Arbitration using Sharia law in Canada
library 23725339688_919a877f2d_c
Shirish P. Chotalia
Discrimination, Human rights, Islamophobia, Social justice
Journal article

Chotalia, S. P. (2006). Arbitration Using Sharia Law in Canada: A Constitutional and Human Rights Perspective. Constitutional Forum, 15. 


In her work, Shirish P. Chotalia discusses a controversy regarding whether Muslims should be allowed to arbitrate disputes based on Islamic law in Ontario. This article provides perspectives regarding the issues and questions raised by Canadians relating to sharia law such as should Canadians be allowed to choose to be governed by Muslim law, does Muslim law violate the Charter, the Constitution as the supreme law of Canada, access to justice and human rights codes. Moreover, the notion of freedom of religion, specifically the parameters of freedom of religion, discrimination on the basis of religion and reasonable limits are addressed.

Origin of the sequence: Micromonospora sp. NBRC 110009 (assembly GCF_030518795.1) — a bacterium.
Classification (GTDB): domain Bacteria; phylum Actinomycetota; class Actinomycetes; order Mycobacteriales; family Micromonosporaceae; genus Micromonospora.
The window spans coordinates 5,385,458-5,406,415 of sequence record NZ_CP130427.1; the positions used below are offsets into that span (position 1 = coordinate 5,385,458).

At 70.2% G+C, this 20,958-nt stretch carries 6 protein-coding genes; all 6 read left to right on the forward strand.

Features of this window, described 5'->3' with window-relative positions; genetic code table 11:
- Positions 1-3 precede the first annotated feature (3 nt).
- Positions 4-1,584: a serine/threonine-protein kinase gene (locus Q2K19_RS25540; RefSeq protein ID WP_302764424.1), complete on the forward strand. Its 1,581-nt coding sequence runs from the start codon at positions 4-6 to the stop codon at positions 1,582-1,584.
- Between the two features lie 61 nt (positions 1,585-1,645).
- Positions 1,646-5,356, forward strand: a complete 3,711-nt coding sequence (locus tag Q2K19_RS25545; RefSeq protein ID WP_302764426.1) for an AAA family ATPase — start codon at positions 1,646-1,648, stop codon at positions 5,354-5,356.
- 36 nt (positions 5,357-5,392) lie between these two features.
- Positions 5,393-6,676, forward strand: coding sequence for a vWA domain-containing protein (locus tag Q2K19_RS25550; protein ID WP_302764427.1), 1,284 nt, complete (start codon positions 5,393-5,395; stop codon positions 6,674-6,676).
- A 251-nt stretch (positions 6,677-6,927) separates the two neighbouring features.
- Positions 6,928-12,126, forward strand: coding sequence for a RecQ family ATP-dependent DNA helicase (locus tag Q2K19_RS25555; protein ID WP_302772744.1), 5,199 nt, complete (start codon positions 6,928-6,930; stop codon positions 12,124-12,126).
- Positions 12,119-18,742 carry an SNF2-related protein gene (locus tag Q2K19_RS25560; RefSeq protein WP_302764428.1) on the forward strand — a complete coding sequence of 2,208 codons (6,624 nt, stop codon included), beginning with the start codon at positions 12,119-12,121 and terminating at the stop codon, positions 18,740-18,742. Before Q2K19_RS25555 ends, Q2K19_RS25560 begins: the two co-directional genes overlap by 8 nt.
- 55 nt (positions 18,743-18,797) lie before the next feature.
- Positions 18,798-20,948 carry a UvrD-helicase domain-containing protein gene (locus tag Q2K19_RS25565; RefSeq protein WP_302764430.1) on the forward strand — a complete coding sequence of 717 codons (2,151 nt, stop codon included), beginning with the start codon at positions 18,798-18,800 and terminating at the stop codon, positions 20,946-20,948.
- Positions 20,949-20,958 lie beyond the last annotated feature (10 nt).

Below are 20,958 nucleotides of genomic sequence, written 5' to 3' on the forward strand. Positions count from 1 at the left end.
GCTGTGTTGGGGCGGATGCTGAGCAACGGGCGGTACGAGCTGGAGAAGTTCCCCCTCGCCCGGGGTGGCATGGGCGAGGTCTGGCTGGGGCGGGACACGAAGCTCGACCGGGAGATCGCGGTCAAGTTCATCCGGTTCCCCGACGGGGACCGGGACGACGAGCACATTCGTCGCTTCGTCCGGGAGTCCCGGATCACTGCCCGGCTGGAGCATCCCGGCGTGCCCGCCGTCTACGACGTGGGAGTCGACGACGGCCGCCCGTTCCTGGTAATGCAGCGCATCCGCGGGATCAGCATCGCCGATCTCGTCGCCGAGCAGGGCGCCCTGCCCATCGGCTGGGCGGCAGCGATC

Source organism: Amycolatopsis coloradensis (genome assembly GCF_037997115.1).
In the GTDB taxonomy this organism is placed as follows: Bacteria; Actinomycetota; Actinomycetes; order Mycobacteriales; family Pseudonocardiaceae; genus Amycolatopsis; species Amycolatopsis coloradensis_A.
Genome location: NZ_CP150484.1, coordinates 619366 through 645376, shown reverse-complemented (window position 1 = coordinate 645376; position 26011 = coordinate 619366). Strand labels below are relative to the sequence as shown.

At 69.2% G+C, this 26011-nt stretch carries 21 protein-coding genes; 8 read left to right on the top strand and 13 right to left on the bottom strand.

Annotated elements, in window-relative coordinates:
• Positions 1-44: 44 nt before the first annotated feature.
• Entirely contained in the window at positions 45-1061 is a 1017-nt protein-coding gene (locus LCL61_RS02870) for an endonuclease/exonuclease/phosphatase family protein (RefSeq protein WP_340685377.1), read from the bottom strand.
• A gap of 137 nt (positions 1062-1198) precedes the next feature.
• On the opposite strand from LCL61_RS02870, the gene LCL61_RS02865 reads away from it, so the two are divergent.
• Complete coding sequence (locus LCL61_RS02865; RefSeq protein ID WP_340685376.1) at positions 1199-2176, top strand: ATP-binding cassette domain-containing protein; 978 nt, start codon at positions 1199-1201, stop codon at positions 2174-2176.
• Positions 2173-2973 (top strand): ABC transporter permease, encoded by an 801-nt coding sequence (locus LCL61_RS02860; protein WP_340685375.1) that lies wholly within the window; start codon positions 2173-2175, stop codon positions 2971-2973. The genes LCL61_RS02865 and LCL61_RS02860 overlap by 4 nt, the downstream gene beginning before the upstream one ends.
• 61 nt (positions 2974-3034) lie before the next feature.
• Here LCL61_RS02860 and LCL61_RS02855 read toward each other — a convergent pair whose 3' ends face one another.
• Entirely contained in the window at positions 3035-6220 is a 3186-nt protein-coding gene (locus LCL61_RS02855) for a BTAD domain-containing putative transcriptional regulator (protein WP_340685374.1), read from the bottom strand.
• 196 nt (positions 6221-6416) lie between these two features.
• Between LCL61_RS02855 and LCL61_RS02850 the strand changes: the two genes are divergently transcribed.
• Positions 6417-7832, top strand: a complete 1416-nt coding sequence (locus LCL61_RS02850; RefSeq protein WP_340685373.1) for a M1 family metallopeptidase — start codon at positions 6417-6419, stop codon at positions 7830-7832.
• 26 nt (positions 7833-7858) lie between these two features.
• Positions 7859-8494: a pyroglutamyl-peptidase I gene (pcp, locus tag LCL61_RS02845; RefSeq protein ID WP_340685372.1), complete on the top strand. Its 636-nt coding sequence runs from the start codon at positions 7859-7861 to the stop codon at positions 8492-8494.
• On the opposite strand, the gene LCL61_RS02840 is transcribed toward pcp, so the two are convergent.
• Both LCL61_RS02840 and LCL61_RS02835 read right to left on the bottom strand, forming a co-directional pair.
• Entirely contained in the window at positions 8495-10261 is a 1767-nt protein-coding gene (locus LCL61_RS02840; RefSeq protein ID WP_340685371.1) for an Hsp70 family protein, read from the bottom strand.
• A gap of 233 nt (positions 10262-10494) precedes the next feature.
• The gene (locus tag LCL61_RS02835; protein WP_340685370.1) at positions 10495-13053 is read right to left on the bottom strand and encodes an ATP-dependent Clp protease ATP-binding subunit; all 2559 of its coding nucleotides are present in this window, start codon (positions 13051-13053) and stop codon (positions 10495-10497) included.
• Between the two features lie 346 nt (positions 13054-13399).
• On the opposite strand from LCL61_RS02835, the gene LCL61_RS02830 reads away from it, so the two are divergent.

The Teaching Against Islamophobia resources were developed with funding support from the Law Foundation of BC, and the Centre for Comparative Muslim Studies at SFU.


Image credit: “Vancouver Public Central Library” by GoToVan is licensed under CC BY 2.0.

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